My Dyslexia Is Not Just a Reading Disability
I have never been one to hide my disabilities. Within 10 minutes of meeting me, you will probably learn I am dyslexic. Dyslexia has given me many, many gifts; however, it’s also something I have struggled with. One of the reasons dyslexia is so hard to deal with is because it has a stereotype that only my reading is affected. This isn’t true at all, though. My language, motor skills, comprehension, and memory are affected just as much as my reading.
Dyslexia is a language disability. I have a hard time deciphering phonemes (hence why I thought three, tree, and free were all pronounced the same until my second grade special education teacher corrected me). My dyslexia is pretty severe, and here’s what it’s really like.
It took me until fourth grade to realize that the “pa-” in Pacific Ocean wasn’t pronounced as “spa-” as in “specific ocean.” I still have a lot of difficulty in differentiating between b and v, and th and f. I may struggle to pronounce your name, especially if it stems from a language other than English and has difficult phonemes. I swear I’m not trying to be culturally insensitive; I honestly just have no idea what phonemes I’m hearing, because they all sound so similar to each other. Like the name “Fatima,” I will probably think you are saying “Vateema” or maybe even something completely different.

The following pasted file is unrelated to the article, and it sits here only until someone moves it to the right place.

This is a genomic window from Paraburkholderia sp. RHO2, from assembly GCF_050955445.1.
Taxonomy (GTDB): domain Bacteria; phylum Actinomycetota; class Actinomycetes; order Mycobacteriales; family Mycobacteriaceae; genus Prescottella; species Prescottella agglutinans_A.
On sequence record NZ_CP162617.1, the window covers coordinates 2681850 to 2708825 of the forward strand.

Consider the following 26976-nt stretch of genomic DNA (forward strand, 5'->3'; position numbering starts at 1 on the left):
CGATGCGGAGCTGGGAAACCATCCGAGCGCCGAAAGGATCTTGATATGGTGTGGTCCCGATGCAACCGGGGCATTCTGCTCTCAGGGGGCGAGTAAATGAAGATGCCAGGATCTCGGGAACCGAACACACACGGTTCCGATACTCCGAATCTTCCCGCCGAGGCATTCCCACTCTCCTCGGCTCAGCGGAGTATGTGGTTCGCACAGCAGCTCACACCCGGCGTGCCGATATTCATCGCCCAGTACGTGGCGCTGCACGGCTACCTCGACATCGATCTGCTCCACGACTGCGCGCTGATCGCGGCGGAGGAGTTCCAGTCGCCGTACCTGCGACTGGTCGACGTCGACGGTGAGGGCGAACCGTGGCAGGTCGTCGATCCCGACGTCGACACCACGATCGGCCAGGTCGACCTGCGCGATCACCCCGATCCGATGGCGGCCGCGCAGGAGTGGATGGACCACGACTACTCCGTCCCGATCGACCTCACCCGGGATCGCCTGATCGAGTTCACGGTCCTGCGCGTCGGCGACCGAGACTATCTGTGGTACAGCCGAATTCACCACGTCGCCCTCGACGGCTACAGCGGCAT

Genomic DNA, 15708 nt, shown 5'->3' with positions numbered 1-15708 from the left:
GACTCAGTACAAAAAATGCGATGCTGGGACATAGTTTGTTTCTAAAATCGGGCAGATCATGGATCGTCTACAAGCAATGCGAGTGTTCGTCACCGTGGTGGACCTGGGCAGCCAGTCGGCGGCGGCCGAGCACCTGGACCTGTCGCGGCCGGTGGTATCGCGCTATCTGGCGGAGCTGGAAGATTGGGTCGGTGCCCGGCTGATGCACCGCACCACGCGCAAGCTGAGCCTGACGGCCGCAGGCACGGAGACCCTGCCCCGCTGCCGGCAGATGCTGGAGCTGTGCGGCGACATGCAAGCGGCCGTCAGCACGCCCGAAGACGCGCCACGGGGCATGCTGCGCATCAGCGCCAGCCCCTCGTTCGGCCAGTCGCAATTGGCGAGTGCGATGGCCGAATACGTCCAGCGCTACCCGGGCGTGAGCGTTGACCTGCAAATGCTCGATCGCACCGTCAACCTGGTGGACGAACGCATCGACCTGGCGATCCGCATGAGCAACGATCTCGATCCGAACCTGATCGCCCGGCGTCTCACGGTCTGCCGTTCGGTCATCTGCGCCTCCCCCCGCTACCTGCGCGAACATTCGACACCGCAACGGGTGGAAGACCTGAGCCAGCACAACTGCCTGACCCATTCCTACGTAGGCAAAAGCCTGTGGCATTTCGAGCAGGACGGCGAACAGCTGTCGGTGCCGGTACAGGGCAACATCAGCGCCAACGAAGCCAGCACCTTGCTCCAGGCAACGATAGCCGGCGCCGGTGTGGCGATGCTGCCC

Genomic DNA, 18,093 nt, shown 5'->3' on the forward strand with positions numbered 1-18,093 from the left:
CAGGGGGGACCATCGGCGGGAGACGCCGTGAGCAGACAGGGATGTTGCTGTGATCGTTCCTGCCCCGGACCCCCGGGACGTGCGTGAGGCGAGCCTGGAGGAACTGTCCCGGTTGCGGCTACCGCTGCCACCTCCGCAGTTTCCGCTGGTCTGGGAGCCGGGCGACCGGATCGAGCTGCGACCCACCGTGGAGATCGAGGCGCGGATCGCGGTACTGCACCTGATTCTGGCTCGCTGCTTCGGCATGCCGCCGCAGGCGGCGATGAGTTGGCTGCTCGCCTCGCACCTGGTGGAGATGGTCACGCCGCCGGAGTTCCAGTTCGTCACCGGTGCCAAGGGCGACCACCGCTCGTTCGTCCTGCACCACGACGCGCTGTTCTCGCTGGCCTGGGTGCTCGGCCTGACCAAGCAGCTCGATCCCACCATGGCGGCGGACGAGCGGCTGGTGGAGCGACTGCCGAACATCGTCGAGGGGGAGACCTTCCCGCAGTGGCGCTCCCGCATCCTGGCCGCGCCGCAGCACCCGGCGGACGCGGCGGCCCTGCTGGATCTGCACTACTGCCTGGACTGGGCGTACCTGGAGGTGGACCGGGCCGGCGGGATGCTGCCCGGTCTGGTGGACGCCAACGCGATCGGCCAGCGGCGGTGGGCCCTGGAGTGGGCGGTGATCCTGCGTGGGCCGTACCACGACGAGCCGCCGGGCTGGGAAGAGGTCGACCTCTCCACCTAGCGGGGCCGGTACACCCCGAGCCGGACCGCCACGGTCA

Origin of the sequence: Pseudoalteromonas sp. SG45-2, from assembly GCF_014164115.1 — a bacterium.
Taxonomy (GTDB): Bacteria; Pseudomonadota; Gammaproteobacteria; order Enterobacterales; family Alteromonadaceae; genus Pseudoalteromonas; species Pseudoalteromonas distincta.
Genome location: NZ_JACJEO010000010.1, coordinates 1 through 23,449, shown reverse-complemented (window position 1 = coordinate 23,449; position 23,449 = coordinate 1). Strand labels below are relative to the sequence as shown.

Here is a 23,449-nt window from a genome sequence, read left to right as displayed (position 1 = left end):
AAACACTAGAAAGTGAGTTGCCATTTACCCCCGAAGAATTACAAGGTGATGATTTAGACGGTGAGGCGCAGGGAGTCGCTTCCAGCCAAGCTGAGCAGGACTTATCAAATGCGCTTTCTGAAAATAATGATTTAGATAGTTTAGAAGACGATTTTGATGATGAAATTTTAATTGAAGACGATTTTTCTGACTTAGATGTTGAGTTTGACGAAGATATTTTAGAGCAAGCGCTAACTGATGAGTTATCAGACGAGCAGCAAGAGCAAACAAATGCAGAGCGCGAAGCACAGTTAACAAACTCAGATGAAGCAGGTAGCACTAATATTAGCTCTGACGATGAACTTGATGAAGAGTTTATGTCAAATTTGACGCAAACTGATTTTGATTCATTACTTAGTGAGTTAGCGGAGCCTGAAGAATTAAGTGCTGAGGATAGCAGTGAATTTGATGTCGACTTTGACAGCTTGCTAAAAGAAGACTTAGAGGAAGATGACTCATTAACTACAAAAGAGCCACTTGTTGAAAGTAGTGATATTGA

Sounding out words is probably one of the hardest things to do, because I can’t connect the phonemes to letters. I usually read words as if they were pictures, which really helps with reading to myself. The second I have to read out loud though, it becomes challenging, because those words have to be translated into sound instead of just associating the word as a picture. I try to avoid public speaking at all costs because of this, and it’s a huge insecurity of mine. Honestly, it’s hard to keep up in conversations with people because words in general are just unnatural.
I describe how dyslexia affects my language abilities like this: You are in a foreign country with a language completely different from your native language. Everyone in that country, however, expects you to be fluent in this foreign language despite the fact you are only conversational in said language. In your native language, your comprehension is above average and you are incredibly intelligent, but since you have a hard time expressing yourself in this foreign language, everyone assumes you are unintelligent and don’t understand how you have such little comprehension in this foreign tongue. This leads you to develop things like social anxiety and depressionbecause you feel as if you’ll never be able to correctly express yourself to these people around you. That’s what written and spoken language is like to me, a foreign language. I think in pictures, even the most abstract ideas. Whenever I have to have a conservation with someone, I think of what I want to say in picture form, and then I translate it to words.